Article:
Ethical guidelines for the use of artificial intelligence and the challenges from value conflicts
The aim of this article is to articulate and critically discuss different answers to the following question: How should decision-makers deal with conflicts that arise when the values usually entailed in ethical guidelines – such as accuracy, privacy, non-discrimination and transparency – for the use of Artificial Intelligence (e.g. algorithm-based sentencing) clash with one another? To begin with, I focus on clarifying some of the general advantages of using such guidelines in an ethical analysis of the use of AI. Some disadvantages will also be presented and critically discussed. Second, I will show that we need to distinguish between three kinds of conflict that can exist for ethical guidelines used in the moral assessment of AI. This section will be followed by a critical discussion of different answers to the question of how to handle what we shall call internal and external values conflicts. Finally, I will wrap up with a critical discussion of three different strategies to resolve what is called a ‘genuine value conflict’. These strategies are: the ‘accepting the existence of irresolvable conflict’ view, the ranking view, and value monism. This article defends the ‘accepting the existence of irresolvable conflict’ view. It also argues that even though the ranking view and value monism, from a merely theoretical (or philosophical) point of view, are better equipped to solve genuine value conflicts among values in ethical guidelines for artificial intelligence, this is not the case in real-life decision-making.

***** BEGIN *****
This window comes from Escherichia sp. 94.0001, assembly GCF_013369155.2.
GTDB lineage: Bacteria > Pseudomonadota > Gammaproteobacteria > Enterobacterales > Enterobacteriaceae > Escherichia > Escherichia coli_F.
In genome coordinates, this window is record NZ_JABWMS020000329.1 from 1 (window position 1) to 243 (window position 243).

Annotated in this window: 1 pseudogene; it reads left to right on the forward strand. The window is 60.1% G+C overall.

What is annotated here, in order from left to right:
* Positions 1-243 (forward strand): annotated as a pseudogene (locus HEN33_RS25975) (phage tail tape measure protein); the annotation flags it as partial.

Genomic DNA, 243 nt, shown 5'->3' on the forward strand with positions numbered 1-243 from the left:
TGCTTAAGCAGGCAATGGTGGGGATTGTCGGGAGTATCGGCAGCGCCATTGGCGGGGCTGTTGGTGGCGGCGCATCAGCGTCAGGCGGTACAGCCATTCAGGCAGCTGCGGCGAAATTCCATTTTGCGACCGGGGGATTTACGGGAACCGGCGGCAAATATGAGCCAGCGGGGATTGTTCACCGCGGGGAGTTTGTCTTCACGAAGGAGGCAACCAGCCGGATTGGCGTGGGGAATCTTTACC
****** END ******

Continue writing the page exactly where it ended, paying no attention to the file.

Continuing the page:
Keywords: AI; ethical guidelines; algorithm-based sentencing; value conflicts
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